It’ been a year since the legalization of recreational marijuana use in Colorado and Washington, and other states are watching how they have implemented policies including the rules governing how pot will be grown, and how Colorado and Washington have decided to sell and tax its use.
A blueprint for recreational marijuana use in other states
Time U.S.A. reported that California may be the next state considering adopting recreational marijuana use laws. According to reports, “The American Civil Liberties Union (ACLU) announced a new panel to draft a possible 2016 ballot measure to legalize pot in the Golden State, where an earlier attempt failed in 2010.”
The panel will first study the laws of both Colorado and Washington to determine if their model can be modified for California. But California may not be the only one considering such a move. Other countries have also expressed interest in policies similar to Washington and Colorado including Uruguay, Brazil, Mexico, Chile, Canada and the United Kingdom.
What are the recreational marijuana use laws in Colorado and Washington?
Washington and Colorado have very similar recreational marijuana use laws with regards to regulating and taxing the sale of pot, requiring rigid security and third-party laboratory testing, prohibiting sale to anyone younger than 21 years of age, tracking the marijuana closely from “seed-to-sale,” and prohibiting out-of-state investment.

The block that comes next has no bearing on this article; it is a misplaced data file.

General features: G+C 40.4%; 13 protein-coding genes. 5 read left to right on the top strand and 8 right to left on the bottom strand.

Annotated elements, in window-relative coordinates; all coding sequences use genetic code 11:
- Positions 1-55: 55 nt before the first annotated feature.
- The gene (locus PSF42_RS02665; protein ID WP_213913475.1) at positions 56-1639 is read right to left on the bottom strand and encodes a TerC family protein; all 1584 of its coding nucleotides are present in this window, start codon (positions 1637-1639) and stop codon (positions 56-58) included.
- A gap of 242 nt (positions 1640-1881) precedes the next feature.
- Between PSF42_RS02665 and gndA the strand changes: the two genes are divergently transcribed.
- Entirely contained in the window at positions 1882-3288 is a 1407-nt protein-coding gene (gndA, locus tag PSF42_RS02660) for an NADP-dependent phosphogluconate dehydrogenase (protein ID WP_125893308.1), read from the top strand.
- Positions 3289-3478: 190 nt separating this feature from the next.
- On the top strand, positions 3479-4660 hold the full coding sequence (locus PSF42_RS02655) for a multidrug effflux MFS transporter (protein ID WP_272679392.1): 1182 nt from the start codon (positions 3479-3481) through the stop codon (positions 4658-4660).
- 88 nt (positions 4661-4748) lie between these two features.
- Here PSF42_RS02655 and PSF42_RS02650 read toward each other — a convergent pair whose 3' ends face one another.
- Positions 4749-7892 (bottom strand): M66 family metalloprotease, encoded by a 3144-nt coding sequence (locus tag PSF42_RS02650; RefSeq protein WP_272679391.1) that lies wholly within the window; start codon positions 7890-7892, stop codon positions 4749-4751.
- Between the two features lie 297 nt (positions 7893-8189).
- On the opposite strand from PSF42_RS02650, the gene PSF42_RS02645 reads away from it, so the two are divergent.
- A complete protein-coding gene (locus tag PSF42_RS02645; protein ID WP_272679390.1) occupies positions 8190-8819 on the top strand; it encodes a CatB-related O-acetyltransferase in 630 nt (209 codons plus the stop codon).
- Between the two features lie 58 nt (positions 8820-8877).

But that is where the similarity ends or recreational marijuana use. Washington has also decided to tax each part of the pot production including producer to processor, processor to retailer and retailer to customer. The tax is currently 25%. Colorado, however, it just now debating whether to implement a 15% excise tax and 10% sales tax.
What does the legislature have to consider? According to Sam Kamin, a professor at the University of Denver, there is an optimum price point which must be found. According to Kamin, “We want this to be self-funding regulation that is robust, but we don’t want the price of legal marijuana so much higher than the black market that it becomes attractive again.”
Other recreational marijuana use requirements which have been imposed include a maximum or cap on the amount of marijuana which can be produced. While Washington has imposed a cap, Colorado has not. The goal of the cap is to eliminate the exportation of legal pot to other states, which is a big concern for federal authorities and for other states which have not legalized the drug. Opponents of the cap argue that limiting the legal market enriches the illegal market.
Vertical integration and the recreational marijuana use industry
The states also differ on whether or not licensed pot dealers must be involved in each step of the process- growing, processing and selling- a term called vertical integration. Colorado requires vertical integration, Washington does not. Colorado, however, is going to modify their requirements later this year. Each state has also implemented minimum residency requirements. For instance, Colorado has a stringent two-year minimum-residency requirement for any owner or investor, while Washington has only a three-month requirement.
How long will it take to devise a policy for California? Experts say it should be done by 2016, more than enough time to review the implications of legalized drug use on other states.
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